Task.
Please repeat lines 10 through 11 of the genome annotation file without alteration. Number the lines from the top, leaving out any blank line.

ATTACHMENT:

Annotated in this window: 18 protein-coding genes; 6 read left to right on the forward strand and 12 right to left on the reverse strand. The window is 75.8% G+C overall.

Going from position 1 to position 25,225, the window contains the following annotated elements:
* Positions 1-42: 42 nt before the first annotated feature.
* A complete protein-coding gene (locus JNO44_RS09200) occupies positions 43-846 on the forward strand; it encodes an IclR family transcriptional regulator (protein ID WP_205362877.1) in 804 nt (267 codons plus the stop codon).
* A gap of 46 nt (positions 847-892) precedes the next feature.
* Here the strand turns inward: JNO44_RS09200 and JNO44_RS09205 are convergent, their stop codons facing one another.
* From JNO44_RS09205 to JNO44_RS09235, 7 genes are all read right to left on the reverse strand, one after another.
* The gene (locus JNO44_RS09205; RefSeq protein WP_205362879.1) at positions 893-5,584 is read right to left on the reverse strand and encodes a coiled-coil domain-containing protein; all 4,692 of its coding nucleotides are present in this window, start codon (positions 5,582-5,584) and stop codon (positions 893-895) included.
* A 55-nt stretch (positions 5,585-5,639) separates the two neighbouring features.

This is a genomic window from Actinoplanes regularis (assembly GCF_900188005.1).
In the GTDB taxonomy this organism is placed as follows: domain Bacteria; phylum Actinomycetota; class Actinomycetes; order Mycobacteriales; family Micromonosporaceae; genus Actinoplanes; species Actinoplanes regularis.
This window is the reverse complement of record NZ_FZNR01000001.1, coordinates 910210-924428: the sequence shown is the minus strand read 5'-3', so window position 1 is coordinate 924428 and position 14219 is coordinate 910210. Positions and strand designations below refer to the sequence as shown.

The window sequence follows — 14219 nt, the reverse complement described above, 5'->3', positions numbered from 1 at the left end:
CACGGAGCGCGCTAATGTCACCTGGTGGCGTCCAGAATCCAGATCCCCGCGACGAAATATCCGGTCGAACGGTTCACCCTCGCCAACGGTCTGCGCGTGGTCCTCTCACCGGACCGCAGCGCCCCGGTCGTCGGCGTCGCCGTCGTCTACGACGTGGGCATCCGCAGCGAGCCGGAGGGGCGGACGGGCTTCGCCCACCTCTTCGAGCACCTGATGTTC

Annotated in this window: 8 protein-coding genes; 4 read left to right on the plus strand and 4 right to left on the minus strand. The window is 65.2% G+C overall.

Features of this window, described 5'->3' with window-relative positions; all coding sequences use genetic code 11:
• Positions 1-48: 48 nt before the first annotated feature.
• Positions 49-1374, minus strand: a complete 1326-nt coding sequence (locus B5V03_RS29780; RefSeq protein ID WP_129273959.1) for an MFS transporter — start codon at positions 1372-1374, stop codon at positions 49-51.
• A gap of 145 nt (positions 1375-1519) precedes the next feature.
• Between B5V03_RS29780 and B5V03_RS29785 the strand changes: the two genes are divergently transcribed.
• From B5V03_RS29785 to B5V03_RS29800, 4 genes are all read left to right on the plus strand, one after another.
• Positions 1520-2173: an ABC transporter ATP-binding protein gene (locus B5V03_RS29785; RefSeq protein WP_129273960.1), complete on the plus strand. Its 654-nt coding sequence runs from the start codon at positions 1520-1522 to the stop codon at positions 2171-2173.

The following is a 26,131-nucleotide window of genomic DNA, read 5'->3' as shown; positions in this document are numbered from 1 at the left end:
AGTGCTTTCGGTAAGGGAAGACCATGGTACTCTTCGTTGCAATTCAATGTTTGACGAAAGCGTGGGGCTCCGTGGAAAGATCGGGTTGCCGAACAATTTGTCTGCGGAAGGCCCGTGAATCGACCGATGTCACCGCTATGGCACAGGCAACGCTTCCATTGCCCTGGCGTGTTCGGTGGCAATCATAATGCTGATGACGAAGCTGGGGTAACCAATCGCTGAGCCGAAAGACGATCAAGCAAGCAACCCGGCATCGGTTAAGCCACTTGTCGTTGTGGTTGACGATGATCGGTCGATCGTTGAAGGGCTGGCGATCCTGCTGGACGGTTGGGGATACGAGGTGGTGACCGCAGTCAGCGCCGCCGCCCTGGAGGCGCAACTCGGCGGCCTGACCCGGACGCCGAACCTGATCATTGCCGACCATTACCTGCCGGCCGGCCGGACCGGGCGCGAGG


This is a genomic window from Actinoplanes regularis (assembly GCF_900188005.1).
In the GTDB taxonomy this organism is placed as follows: domain Bacteria; phylum Actinomycetota; class Actinomycetes; order Mycobacteriales; family Micromonosporaceae; genus Actinoplanes; species Actinoplanes regularis.